The Expected UL BDA Input = Mobile Radio Output – DAS Loss. To ensure the best performance from the BDA, it is recommended that your maximum UL BDA input is not greater than -30dBm. If it is, and your downlink cannot be attenuated, you may use external attenuators inside the BDA to reduce the UL input power only.
Side note: Let us quickly go over design philosophy while talking about the Expected UL BDA Input. When designing a Public Safety DAS, the usual goal is to ensure the system coverage level is greater than -95dBm. In the example above, convenient numbers were used to make this look easy to do. What if, instead of -45 dBm as our maximum measured signal and -85 dBm as our minimum, we had -35 dBm and -95 dBm, respectively. That puts our expected UL BDA input at -21 dBm maximum and -81 dBm minimum. Based on the maximum of -21 dBm, I would want to put a 10dB attenuator on the UL side of the BDA, but based on the -81 dBm minimum, if my gain is set to 90 dB without adding this additional 10dB attenuator, the signal is reaching the donor site at -101 dBm. What can make this situation worse is having two first responders in the building, one at the minimum measured signal location and one at the maximum measured signal location, trying to communicate on different talk groups. Please read about the near-far problem for more information. Although a BDA can help mitigate this issue, the best way to ensure proper functionality of the system is to make sure you have a good design to begin with, that incorporates a sufficient number of antennas.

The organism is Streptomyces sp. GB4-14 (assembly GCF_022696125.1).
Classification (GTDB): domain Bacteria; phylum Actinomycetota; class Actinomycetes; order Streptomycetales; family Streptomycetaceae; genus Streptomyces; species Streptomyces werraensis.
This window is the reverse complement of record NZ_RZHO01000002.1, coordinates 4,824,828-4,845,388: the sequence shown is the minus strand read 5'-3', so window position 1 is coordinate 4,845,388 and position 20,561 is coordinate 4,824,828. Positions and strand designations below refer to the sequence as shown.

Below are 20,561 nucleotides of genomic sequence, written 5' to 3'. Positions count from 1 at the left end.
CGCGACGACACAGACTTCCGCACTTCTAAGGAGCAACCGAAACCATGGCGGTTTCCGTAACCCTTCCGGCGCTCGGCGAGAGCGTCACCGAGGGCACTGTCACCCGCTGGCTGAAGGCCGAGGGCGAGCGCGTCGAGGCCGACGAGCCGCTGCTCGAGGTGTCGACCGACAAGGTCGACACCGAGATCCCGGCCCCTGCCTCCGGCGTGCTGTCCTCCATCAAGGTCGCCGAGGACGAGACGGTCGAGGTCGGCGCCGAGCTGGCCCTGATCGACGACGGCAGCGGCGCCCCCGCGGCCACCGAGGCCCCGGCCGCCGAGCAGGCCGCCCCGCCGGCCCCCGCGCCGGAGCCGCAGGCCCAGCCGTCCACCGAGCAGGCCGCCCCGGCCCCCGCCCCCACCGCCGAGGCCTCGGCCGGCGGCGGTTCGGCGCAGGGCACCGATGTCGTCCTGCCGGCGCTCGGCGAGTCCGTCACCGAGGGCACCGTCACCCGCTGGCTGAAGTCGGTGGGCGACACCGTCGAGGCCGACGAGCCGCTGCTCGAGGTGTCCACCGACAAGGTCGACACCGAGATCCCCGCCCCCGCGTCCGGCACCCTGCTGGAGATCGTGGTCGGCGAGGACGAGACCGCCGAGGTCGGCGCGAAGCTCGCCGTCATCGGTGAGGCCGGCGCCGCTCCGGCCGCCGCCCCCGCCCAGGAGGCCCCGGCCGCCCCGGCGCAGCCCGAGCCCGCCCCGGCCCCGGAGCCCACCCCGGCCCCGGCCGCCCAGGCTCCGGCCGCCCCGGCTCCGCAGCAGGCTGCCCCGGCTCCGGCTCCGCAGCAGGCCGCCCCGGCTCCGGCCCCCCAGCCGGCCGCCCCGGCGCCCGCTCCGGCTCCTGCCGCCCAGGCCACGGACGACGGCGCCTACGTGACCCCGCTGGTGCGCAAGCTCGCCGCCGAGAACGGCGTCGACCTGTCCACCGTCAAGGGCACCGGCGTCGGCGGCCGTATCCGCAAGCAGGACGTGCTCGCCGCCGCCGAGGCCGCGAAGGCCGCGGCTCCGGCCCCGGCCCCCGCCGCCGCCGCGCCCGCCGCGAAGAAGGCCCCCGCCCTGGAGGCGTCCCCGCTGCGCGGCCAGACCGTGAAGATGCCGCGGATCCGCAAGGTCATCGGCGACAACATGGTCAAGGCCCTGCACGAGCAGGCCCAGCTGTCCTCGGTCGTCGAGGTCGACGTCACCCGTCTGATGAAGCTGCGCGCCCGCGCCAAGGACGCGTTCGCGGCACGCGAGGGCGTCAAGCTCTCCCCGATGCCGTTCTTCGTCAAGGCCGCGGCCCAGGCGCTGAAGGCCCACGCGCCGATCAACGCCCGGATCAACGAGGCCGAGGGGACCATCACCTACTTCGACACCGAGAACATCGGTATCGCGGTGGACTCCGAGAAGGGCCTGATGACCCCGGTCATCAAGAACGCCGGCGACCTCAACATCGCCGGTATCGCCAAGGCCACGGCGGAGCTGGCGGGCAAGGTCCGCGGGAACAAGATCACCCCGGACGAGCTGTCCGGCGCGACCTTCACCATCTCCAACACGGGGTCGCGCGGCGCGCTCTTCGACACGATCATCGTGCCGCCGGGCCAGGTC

The BDA Gain is next on the table, but this is usually entered last. This will be the setting we will enter into the web GUI.
The Uplink BDA Output = UL BDA Input + BDA Gain. The minimum is usually simply Minimum Input + Gain, but the maximum is usually ALC limited (which is perfectly fine and a normal function of the BDA). Based on your ALC Setting (Mode 1 is total power shared by number of active channels, Modes 2 and 3 are total power shared by number of programmed channels), the Maximum UL BDA Output is either going to be based on the spec sheet maximum output, the spec sheet maximum output split equally between the number of channels, or for rare cases, the maximum UL BDA Output will just be the UL BDA Input + BDA Gain.